After PARIS PHOTO was unable to take place in 2020 due to the Corona pandemic, it is being held this year from 11 – 14 November under the patronage of Emmanuel Macron, President of the Republic, at Grand Palais Ephémère. Particularly noteworthy this time is the new event venue : the Grand Palais Ephémère, an eco-friendly building at the foot of the Eiffel Tower. In addition, a new digital platform has been created which offers enhanced visibility of the photographic works. This year, Paris Photo unites 147 galleries from 28 countries, as well as 30 publishing houses from nine countries. Artist talks, photo books, awards ceremonies, prizes and a glass of champagne here or there make the program complete.
We particularly look forward to the area CURIOSA for young artists, under the direction of Shoir Mavlian, with 20 individual exhibitions in this year’s edition. A further topic : Female Power in Photography. For the fourth time, Paris Photo is renewing its commitment to promoting female photographers with the support of the Ministry of Culture and Kering. Female artists are granted additional visibility, an acquisition budget to benefit works of women offered at the exhibition is being provided, and women are also given a voice through a platform where interviews with female artists from all corners of the globe are taking place.
In an exhibition space of its own, Maison Ruinart – official champagne supplier for ten years – presents the photographs of Congolese artist Gosette Lubondo Diakota, aged 28 and the winner of the third edition of the Maison Ruinart Award. Her work deals with the topics of memories and history, but also people.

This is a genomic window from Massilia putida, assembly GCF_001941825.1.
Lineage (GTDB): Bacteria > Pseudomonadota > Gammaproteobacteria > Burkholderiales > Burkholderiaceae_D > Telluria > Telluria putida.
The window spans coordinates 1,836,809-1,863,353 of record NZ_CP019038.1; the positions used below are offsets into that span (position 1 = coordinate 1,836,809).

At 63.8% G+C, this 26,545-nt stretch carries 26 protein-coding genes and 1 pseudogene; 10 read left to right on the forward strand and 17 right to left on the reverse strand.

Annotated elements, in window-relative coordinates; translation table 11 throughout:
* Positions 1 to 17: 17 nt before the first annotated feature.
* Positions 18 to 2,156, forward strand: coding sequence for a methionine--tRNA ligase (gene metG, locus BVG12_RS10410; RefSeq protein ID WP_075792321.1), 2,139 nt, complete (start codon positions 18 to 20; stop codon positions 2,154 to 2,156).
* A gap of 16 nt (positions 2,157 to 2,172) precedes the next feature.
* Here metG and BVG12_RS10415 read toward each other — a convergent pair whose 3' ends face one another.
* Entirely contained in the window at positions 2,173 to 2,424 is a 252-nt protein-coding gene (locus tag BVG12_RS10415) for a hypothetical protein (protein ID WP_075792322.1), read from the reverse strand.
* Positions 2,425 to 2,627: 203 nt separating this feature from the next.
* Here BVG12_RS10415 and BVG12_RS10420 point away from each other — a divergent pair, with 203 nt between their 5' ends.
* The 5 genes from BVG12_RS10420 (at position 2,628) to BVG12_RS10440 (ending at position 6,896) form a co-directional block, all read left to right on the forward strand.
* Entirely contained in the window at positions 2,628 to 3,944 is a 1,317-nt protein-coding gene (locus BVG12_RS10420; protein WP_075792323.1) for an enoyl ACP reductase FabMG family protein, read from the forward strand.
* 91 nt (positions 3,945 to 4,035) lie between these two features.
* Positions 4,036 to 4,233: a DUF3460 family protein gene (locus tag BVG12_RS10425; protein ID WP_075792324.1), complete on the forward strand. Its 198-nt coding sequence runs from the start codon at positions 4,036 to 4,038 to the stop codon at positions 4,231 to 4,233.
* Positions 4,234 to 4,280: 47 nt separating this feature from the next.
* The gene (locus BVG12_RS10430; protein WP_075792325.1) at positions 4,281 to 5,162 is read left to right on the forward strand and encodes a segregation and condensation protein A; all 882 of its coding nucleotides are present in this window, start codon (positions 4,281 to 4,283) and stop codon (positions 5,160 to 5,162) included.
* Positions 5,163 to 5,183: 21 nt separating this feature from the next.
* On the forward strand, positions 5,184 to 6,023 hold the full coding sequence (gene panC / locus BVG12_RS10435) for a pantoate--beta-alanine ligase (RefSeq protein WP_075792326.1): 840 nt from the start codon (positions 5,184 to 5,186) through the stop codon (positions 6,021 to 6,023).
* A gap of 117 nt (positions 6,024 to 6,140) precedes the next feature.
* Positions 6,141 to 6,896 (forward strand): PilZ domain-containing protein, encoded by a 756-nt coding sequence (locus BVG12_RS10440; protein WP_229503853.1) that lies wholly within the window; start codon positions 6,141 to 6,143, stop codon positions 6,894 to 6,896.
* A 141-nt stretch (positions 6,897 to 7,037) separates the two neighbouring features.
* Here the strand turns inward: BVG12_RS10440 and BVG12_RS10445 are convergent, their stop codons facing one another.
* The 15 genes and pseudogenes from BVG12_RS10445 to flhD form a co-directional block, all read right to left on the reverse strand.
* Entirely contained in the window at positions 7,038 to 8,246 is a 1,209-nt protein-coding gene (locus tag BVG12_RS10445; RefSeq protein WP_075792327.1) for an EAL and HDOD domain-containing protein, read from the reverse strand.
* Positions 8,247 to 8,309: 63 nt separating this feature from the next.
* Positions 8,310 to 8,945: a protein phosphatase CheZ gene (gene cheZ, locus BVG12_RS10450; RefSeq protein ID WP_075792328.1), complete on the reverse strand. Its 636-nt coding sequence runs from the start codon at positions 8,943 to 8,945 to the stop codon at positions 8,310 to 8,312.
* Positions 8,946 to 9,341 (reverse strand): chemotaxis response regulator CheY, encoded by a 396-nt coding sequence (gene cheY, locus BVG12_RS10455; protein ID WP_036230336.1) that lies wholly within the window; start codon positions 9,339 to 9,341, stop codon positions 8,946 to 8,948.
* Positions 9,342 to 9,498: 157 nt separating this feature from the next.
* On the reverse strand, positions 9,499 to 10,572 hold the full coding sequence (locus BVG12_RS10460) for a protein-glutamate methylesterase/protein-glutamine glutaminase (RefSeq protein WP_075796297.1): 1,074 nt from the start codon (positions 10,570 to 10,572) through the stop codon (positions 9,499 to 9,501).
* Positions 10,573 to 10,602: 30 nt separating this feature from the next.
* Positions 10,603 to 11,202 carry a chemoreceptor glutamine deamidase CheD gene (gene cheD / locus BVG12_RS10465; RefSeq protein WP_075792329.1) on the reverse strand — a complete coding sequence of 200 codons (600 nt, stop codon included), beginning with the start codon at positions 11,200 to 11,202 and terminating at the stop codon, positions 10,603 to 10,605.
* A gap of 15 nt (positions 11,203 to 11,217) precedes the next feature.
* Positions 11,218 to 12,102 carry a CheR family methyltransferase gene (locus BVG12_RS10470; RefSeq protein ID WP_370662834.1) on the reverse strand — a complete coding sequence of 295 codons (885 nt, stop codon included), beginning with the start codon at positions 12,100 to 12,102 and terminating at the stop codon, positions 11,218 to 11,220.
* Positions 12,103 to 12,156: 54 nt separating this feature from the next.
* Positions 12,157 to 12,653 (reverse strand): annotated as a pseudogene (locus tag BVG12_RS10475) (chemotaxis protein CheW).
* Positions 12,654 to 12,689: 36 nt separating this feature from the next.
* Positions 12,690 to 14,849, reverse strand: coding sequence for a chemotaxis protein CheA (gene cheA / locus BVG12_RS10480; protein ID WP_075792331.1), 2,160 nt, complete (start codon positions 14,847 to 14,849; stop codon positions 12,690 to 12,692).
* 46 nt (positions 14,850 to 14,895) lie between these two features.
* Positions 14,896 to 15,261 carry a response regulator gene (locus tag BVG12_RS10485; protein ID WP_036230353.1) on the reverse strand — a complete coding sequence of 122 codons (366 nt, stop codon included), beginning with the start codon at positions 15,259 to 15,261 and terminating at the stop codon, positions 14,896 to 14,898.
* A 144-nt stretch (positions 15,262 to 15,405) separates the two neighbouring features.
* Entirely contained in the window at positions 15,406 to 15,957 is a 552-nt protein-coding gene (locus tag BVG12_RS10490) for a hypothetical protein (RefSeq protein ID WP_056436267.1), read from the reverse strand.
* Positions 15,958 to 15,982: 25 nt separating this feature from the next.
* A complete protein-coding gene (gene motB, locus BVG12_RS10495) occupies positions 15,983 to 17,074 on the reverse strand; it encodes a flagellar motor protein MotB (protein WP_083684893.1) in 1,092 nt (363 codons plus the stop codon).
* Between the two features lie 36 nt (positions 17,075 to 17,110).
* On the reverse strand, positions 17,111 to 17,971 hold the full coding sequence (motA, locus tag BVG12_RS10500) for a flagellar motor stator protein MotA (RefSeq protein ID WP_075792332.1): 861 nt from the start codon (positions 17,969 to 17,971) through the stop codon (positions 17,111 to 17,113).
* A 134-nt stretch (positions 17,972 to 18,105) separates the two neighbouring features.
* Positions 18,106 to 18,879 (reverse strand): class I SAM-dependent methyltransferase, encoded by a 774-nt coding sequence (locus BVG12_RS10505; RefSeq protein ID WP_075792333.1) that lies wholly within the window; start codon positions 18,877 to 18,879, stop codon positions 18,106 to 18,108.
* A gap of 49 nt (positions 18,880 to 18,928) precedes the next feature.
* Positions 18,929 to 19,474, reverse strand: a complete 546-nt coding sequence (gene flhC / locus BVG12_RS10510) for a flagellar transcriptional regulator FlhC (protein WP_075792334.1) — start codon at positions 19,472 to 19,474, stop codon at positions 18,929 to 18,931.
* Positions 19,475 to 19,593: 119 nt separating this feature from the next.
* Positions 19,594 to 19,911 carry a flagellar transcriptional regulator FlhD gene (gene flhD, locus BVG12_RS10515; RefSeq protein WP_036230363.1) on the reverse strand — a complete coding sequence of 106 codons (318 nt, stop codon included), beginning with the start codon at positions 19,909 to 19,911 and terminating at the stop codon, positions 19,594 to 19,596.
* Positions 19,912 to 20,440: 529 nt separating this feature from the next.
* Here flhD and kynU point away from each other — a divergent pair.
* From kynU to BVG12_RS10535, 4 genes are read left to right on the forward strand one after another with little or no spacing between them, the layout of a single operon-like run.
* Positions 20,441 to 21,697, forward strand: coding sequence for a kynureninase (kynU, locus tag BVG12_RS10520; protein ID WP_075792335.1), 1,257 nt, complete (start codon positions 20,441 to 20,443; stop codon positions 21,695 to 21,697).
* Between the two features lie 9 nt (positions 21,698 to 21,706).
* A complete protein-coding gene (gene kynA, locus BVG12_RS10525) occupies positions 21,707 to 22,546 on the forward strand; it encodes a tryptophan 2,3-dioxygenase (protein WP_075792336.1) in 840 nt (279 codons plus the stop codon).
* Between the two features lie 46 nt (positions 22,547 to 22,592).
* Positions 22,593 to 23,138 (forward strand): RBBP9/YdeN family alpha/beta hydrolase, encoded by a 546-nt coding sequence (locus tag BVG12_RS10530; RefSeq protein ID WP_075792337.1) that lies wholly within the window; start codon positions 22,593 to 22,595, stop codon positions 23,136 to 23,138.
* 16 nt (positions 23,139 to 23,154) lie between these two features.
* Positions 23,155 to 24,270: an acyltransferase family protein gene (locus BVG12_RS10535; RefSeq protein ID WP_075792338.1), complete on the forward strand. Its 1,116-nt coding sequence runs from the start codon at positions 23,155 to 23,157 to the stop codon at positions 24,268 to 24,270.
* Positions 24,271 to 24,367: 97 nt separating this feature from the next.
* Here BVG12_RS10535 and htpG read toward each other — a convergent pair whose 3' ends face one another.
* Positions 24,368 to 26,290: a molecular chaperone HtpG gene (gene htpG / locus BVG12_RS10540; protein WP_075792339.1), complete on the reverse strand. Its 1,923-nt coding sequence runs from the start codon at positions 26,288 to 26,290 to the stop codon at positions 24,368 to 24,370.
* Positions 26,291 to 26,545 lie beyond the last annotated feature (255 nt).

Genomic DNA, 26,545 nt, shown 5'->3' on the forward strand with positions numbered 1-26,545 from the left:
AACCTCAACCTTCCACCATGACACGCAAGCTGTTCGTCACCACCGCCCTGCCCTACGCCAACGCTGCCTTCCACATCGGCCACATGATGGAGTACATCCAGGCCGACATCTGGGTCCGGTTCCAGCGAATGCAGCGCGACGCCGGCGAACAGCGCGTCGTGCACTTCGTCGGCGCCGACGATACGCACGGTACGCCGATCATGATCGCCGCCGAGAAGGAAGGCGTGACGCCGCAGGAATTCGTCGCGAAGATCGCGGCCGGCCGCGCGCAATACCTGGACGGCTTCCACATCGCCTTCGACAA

Thrilling is certainly also the appearance of the MUUS Collection with Deborah Turbeville (1932-2013). The MUUS Collection is comprised of archives of significant, but lesser-known American photographers whose works mark formative shifts in the world. Besides working towards the conservation of these archives, the collection also seeks to make them more accessible to new audiences. MUUS, located in New Jersey, USA, has more than 200,000 prints, negatives, contact sheets, publications, newspapers and other materials, making the collection an important touchstone of collective cultural memory.
MUUS recently acquired the estate of Deborah Turbeville (1932-2013), one of the few female photographers of her generation, who worked alongside Helmut Newton, Guy Bourdin and other prominent image makers in the area of fashion photography. Turbeville’s oeuvre is, however, not limited to fashion photography alone. From the beginning of the 1970s and throughout the following four decades, the artist ‘played’ with her photos and negatives, copied them, cut them out, scraped them, taped them … The result is an astonishing collection of photos which have been manipulated, torn and glued together. ‘Passport’, a series of collages which Turbeville produced in the 1990s, is one of these original sets. This remarkable work is being revealed to the public here for the first time.
With 120 collages accompanied by texts, the series offers a cinematic narrative sequence which can be read as the artist’s biography. Her signature style is recognizable on each page : a certain timelessness, melancholy and patina emanate from these hauntingly beautiful photographs. By revealing this work, the MUUS Collection strives to give us a new understanding of 20th century photography – and of this highly talented artist’s rightful place in its canon.